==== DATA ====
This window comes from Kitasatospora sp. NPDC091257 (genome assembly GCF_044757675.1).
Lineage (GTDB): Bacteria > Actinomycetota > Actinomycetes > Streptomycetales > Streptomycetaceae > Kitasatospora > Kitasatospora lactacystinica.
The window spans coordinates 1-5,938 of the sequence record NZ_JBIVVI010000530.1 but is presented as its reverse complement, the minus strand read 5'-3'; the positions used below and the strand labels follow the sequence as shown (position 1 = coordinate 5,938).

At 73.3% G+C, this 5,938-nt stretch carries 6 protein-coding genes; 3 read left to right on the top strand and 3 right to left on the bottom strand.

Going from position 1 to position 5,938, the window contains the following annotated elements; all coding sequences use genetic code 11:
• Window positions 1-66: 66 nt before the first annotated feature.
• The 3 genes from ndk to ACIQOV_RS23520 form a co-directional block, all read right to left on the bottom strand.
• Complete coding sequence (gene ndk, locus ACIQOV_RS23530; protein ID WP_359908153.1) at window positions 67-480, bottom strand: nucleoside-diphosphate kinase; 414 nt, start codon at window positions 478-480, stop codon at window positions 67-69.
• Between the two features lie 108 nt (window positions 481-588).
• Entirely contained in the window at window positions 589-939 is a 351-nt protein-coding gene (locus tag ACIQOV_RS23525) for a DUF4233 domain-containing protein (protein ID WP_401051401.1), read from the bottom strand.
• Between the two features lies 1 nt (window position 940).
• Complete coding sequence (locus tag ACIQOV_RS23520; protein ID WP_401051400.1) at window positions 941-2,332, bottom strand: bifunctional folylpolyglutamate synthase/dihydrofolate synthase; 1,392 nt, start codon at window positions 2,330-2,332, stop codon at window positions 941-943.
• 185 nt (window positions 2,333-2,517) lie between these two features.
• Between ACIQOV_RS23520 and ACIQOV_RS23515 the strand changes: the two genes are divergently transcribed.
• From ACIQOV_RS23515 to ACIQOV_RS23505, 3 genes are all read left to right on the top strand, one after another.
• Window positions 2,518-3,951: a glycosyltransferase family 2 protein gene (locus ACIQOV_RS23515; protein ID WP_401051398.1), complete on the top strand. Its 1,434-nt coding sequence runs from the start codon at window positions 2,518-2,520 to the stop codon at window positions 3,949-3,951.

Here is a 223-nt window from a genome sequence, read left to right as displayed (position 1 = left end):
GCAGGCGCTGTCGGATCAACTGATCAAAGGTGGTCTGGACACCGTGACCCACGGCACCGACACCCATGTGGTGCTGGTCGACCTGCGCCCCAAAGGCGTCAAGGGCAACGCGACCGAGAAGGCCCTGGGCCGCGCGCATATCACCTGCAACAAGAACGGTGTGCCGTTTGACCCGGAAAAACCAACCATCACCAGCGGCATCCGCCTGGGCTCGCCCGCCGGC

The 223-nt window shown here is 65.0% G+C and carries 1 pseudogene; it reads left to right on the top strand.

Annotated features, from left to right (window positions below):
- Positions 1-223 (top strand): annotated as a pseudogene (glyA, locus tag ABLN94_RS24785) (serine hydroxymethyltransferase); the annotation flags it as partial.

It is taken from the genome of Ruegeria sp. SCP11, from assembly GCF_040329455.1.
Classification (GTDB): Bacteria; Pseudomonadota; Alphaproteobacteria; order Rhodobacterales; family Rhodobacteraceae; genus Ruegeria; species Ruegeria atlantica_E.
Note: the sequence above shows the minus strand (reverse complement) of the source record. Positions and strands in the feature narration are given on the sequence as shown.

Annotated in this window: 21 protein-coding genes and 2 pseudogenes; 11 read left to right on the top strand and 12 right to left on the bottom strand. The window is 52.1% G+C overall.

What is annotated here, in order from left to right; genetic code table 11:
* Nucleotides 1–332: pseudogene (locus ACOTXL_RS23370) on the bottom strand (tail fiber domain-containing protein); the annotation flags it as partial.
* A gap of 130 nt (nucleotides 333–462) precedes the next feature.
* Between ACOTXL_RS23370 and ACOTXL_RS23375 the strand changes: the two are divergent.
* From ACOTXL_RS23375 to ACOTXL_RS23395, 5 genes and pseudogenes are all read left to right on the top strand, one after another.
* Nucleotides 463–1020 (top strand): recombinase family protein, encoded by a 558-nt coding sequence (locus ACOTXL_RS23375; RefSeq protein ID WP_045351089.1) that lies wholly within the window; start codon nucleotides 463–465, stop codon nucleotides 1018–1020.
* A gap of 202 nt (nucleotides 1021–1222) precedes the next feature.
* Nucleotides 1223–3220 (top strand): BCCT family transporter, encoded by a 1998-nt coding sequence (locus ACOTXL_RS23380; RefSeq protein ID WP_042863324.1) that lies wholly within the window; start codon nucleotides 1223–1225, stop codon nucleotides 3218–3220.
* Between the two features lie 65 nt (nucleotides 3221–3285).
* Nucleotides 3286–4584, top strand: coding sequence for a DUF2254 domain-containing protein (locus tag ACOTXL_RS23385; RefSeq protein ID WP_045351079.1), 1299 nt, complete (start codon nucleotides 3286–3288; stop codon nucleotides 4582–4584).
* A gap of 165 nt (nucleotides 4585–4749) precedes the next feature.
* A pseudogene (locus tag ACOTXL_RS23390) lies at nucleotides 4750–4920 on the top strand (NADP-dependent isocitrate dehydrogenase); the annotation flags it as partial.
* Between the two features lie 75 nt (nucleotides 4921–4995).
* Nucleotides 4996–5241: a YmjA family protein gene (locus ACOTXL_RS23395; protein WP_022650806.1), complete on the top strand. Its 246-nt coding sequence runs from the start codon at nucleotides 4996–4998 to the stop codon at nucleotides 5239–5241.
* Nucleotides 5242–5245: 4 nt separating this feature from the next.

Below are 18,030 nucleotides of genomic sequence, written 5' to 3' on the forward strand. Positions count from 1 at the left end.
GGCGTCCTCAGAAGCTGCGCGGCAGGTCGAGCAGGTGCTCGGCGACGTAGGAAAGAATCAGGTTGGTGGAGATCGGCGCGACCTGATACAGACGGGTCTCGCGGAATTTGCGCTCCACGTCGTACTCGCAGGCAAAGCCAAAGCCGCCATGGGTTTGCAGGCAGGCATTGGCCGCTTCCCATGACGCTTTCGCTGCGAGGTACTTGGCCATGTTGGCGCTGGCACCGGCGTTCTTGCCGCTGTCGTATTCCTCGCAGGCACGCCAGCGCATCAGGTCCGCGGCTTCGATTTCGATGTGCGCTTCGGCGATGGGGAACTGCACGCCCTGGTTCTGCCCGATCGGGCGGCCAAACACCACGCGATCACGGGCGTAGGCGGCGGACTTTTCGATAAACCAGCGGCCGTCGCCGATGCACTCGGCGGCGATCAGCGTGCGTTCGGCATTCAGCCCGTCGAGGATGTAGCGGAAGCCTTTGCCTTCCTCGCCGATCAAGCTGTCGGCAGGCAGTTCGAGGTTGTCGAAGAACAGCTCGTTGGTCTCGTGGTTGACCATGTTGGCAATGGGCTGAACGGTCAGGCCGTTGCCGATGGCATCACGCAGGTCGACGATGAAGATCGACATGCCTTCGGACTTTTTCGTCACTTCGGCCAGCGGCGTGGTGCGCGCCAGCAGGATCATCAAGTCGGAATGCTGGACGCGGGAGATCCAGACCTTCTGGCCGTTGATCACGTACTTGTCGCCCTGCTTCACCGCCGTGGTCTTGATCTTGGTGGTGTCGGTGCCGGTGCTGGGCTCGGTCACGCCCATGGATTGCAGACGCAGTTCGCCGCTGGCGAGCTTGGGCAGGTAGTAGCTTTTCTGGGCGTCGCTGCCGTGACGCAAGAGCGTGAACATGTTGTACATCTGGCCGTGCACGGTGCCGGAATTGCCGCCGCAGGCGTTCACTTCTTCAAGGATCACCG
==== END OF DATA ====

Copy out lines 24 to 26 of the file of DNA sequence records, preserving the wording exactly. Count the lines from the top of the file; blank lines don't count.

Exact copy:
Note: the sequence above shows the minus strand (reverse complement) of the source record. Positions and strands in the feature narration are given on the sequence as shown.

Annotated in this window: 21 protein-coding genes and 2 pseudogenes; 11 read left to right on the top strand and 12 right to left on the bottom strand. The window is 52.1% G+C overall.

What is annotated here, in order from left to right; genetic code table 11: